Home Knowledge (Re)insurance – Regulatory Initiatives and Sustainable Finance

(Re)insurance - Regulatory Initiatives and Sustainable Finance


Environment, Social and Governance (ESG) are criteria increasingly used by companies in decision making across several different areas. These criteria are now used as a way of assessing a company’s performance from an investor point of view and to avoid companies that might pose a greater risk due to their policies on the environment or sustainability. Each one of its elements, and particularly the first two, are core components of the “sustainability” agenda.


The concept of sustainability has various drivers but a big impetus is the need to tackle climate change.  Building the concept into a (re)insurer’s business affects both sides of the balance sheet – e.g.  potentially moving towards more selective underwriting in sustainable sectors (avoiding coal, nuclear etc.) coupled with holding assets and making investment decisions more clearly based on ESG principles.

European Green Deal

The ESG principles were not directly referenced in Solvency II.  However, later initiatives such as IORPS II have included direct reference. More recently, across all areas, the European Commission has been active in developing its sustainability agenda.  This can now be seen in the European Green Deal Investment Plan, the so-called “Green Deal”, presented in December 2019.   Prior to the Green Deal, as concerns financial services specifically, there have also been initiatives involving the three European Supervisory Authorities, including the European Insurance and Occupational Pensions Authority (EIOPA). 

The purpose of the Green Deal is to activate EU funding (at least €1 trillion) and form a framework to enable and stimulate the public and private investments required for the transition to a climate neutral, green, competitive and inclusive economy. 

Taxonomy and Other Regulations

Dove-tailing with the Green Deal, the European Union is rolling out the following measures which will have direct impact on (re)insurers: 

  • Unified EU Green Classification System – Taxonomy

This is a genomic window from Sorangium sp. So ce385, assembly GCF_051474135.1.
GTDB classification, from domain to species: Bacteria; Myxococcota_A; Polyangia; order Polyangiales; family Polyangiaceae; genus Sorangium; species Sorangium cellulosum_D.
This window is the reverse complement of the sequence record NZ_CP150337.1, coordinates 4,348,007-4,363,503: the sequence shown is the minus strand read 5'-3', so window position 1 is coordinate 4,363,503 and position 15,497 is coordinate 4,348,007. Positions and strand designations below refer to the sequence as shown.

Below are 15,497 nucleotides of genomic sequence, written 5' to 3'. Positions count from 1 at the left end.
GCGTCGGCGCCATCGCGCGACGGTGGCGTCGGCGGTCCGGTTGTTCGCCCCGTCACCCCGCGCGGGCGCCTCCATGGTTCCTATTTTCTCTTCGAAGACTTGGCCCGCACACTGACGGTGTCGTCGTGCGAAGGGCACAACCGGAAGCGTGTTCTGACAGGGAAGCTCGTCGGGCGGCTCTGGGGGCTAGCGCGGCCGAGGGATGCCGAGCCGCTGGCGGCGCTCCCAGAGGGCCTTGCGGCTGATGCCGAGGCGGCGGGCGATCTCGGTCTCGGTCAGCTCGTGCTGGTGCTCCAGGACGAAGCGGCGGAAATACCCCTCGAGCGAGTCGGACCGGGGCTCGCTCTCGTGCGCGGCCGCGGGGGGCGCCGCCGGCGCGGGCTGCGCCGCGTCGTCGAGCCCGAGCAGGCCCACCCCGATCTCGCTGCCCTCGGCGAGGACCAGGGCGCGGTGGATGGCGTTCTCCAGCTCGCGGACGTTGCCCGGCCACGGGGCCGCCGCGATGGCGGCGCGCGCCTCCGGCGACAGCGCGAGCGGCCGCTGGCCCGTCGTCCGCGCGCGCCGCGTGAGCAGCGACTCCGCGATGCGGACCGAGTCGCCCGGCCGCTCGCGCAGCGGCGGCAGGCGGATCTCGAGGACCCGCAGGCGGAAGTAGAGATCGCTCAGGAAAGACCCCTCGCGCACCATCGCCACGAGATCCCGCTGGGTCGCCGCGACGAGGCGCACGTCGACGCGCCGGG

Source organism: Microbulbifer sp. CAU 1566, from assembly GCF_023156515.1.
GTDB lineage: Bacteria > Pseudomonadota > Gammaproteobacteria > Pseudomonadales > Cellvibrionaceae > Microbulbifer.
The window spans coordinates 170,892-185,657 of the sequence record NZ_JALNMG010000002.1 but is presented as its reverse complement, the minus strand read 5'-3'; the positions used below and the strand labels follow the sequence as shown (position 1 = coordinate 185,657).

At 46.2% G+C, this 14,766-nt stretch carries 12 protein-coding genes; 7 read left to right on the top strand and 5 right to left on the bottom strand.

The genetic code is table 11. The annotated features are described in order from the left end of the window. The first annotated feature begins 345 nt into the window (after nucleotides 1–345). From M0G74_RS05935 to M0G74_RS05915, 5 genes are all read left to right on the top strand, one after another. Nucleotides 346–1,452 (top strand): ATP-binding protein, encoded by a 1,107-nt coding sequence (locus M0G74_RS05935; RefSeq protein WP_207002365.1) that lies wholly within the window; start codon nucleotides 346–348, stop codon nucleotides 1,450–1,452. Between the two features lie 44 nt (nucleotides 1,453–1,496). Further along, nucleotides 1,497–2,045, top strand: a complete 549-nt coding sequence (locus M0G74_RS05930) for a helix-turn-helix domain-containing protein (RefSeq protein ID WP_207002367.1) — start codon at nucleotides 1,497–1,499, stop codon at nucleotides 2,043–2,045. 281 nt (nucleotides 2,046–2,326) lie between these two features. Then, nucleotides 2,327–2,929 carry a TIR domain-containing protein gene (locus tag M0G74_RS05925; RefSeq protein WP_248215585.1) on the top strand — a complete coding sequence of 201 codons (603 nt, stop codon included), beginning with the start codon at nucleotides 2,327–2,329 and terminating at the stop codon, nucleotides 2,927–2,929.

In seeking to benchmark industry participants, including (re)insurers, on relative levels of sustainable activity, there is a need for a “common rulebook”.  This will come about through the so-called “Taxonomy Regulation” that will create an EU-wide classification system or ‘taxonomy’.  It will provide market participants with a ‘common language to identify what economic activities can be considered environmentally sustainable’.   In December 2019, the European Union co-legislators reached “a common understanding on the taxonomy for green economic activities” which will now be subject to the approval of the European Parliament. The European Council has advised that it will be in place before the end of 2021, with full application anticipated by the end of 2022.
  • Sustainability Related Disclosures
    There will be a requirement for mandatory reporting on sustainable practices and ESG elements.  A “Disclosures Regulation” will require enhanced disclosures regarding financial products to end-investors. The impact of sustainability on the financial returns and their investment decisions will have to be disclosed.

    The Disclosures Regulation entered into force on 30 December 2019.  It has a transitional period of 15 months, ending in March 2021.  However, for annual report disclosures, the application date will be from 1 January 2022.

  • Climate Benchmarks 
    In specific regard to climate issues, an “EU Climate Transition and EU Paris-aligned Benchmarks Regulation” came into effect in December 2019.  This amends the existing Benchmarks Regulation and creates a new category of benchmarks aimed at assisting investors in comparing the carbon footprint of their investments and the prevention of so-called “greenwashing”.  The Regulation is principally facilitative in nature.  It includes extensions of deadlines from the existing Regulation meaning compliance deadlines from 2021. 

Other initiatives planned by the European Commission include strengthening international cooperation via discussions with third countries to scale up sustainable finance and a potentially change in bank and (re)insurer prudential treatment of assets with a favourable environmental and social impact.

The European Securities and Markets Authority (ESMA) stated in its “Strategy on Sustainable Finance” published February 2020 that it will work with the other European supervisory authorities (including EIOPA) to produce joint technical standards.   These are currently awaited.

If you would like to discuss any aspect of the above, please get in touch with any member of the Insurance team at William Fry.


 Contributed By Shannon O’Neill